After the first prove, punch the dough down, and divide into two. Knead one of the halves of dough on a floured surface until it feels springy.  Divide the dough into 3 balls, and using your hands, roll each ball into a 25cm sausage. On a floured board, roll one of these pieces of dough so it has a width of about 7-8cm. Take a third of the marzipan, and using your hands roll it into a sausage almost the length of dough and place in the centre, and fold the dough over it. Remove carefully to a lined baking sheet. Repeat with the other two pieces of the stollen dough.  Plait the three lengths of dough as tightly as you can, sealing the edges together. You can repeat this process to make a second loaf, or return the other half of the dough to the fridge, covered in clingfilm. Leave the loaf or loaves to rise again, this time about 20 minutes. Set your oven to 180 degrees, and when they have finished the second prove, bake for about 35-40 minutes. Dust with icing sugar when you take it out of the oven.

Tuesday, 25 November 2014

Peanut Butter Fudge

I am planning on making some fudge for a secret santa present this year, and I wanted to give it a trial run. I wasn't going to risk making a dodgy recipe for a gift- and I wanted my own batch. I specifically wanted to make peanut butter fudge, as I the person I have for secret santa loves it.

A quick google search came up with the Sophie Dahl recipe for peanut butter fudge, which looked pretty easy- there is no mention of a sugar thermometer, for one thing (which I don't own). I'm quite hit and miss when it comes to fudge making, so the simpler the recipe the better, for me, at least.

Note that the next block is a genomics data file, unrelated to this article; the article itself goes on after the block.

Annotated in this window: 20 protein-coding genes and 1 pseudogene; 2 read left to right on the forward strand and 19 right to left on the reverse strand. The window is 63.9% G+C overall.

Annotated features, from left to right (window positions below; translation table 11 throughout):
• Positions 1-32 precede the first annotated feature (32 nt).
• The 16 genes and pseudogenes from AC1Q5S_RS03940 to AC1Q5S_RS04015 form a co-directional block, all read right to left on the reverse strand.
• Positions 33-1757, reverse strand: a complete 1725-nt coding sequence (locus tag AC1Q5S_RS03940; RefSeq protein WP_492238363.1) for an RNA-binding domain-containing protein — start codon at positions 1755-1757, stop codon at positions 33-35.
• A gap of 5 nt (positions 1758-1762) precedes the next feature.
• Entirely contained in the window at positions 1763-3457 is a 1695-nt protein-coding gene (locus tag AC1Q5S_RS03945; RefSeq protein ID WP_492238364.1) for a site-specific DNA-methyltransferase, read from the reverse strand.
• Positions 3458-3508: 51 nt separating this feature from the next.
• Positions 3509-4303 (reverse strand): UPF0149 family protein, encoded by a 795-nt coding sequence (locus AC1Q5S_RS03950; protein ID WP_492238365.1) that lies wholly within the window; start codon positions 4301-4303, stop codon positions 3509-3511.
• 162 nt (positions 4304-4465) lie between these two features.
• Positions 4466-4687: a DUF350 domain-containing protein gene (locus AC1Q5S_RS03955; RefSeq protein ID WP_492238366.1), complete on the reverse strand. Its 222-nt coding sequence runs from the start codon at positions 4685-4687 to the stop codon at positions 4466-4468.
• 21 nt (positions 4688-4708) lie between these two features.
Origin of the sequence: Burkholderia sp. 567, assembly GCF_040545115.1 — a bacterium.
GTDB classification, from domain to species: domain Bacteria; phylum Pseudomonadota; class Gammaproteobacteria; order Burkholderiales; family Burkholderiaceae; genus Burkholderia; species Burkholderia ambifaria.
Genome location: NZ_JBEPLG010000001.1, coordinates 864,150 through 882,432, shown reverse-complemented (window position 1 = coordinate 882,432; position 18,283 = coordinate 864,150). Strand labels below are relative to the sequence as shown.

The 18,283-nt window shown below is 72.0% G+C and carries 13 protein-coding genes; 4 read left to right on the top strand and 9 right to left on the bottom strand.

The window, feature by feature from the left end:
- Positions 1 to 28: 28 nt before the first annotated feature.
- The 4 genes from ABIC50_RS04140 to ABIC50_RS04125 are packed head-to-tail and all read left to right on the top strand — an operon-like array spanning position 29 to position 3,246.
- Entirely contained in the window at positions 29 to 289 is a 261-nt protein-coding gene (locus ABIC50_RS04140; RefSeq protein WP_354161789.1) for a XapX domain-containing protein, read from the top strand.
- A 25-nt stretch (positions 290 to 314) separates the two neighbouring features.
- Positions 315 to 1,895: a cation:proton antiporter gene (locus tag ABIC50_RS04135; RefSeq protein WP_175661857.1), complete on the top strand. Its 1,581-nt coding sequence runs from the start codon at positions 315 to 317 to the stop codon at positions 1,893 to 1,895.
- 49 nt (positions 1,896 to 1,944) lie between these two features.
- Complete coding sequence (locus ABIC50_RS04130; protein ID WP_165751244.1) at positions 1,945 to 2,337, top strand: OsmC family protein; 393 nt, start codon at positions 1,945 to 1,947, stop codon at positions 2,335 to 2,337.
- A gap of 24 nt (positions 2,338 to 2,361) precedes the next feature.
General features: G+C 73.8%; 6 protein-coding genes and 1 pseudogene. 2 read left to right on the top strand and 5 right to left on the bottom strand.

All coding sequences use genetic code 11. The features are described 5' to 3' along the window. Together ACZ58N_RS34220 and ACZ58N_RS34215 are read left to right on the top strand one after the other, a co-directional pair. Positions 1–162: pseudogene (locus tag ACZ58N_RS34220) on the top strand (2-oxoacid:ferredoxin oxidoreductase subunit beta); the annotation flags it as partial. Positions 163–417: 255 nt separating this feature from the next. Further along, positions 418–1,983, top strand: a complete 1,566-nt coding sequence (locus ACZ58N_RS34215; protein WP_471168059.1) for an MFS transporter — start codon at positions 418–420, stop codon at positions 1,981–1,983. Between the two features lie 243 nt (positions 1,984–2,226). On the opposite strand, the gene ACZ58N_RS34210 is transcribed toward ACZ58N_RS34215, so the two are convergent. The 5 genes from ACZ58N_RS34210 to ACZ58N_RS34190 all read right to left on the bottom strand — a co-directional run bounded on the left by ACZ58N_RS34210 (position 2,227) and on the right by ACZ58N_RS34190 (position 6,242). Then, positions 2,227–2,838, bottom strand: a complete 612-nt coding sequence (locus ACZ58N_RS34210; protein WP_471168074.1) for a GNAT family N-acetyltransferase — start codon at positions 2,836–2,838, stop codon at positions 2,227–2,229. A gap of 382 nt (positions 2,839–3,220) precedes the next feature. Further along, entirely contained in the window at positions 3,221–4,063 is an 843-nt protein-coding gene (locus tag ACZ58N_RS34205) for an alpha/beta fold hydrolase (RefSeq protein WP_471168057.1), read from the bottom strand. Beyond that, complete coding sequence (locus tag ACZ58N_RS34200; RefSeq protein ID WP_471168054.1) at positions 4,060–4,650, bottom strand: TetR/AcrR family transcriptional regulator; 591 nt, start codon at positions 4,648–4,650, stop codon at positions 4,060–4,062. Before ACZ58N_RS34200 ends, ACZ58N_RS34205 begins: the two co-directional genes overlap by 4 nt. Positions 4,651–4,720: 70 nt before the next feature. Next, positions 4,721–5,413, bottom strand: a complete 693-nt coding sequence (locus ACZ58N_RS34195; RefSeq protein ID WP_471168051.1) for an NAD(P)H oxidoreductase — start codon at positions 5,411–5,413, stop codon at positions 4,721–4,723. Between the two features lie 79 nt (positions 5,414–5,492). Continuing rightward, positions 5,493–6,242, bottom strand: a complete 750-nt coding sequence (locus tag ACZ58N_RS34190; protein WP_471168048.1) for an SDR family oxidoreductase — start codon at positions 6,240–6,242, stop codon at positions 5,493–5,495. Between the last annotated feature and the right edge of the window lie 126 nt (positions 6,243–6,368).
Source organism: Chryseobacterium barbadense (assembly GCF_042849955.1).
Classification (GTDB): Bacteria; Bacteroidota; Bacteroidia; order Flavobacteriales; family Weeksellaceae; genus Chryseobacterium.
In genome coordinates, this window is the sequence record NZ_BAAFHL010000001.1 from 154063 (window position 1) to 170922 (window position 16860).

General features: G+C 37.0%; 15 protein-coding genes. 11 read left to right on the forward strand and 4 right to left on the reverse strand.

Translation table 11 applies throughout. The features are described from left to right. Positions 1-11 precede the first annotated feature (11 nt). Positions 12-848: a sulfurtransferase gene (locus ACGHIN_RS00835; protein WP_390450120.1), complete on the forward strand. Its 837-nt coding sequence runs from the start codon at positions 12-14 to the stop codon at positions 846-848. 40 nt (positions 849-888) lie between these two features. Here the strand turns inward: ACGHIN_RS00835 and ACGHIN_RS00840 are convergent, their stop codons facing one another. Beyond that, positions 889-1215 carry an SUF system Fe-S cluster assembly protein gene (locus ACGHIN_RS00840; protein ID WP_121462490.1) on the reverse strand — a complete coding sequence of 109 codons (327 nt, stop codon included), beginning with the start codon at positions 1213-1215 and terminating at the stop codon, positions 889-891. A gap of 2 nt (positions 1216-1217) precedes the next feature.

I really liked the end result- it's not chewy, which is how I prefer fudge to be, but it has a really lovely flavour- the dark brown sugar makes it slightly treacley. It is incredibly sweet, so cut it into little cubes (unsurprising for a recipe that contains 800g sugar).

Friday, 21 November 2014

Merguez Baguettes with Coriander Aioli and Harissa Vegetables

Sometimes you can't beat a really good sandwich. For 2 people with large appetites, I peeled and finely sliced one small onion, and fried in some olive oil in a large frying pan. While they were cooking, I made some aioli- if you need a recipe, you could use this recipe for mayonnaise, using an additional clove of garlic and using about two thirds olive oil, one third groundnut oil. I then stirred in a handful of finely chopped coriander leaf. When the onions were golden, I added some stoned kalamata olives to the pan and a handful of halved cherry tomatoes. I cooked for a few more minutes until the tomatoes started to look slightly pulpy, and then stirred in a tablespoon of harissa (adjust to the heat of the harissa you have, and you personal taste). Then I pushed the fried onion and tomato mixture to one side of the pan, and added 6 merguez, turning the heat up to a sizzle. While they were cooking, I spread some of the aioli onto some halved lengths of baguette. When the merguez were nicely browned and cooked through, I assembled the rest of the sandwich (easiest tomatoes and onions before the sausages, I think.) Apply to face- it's pretty messy, so have some kitchen roll to hand.

Wednesday, 19 November 2014


I don't live near anywhere that sells a decent bagel, so if I want one without having to make a long trip, I make them myself. By decent, I mean chewy and slightly sweet, not the dry bread rolls with a hole in which is all I have ever been able to get from a supermarket.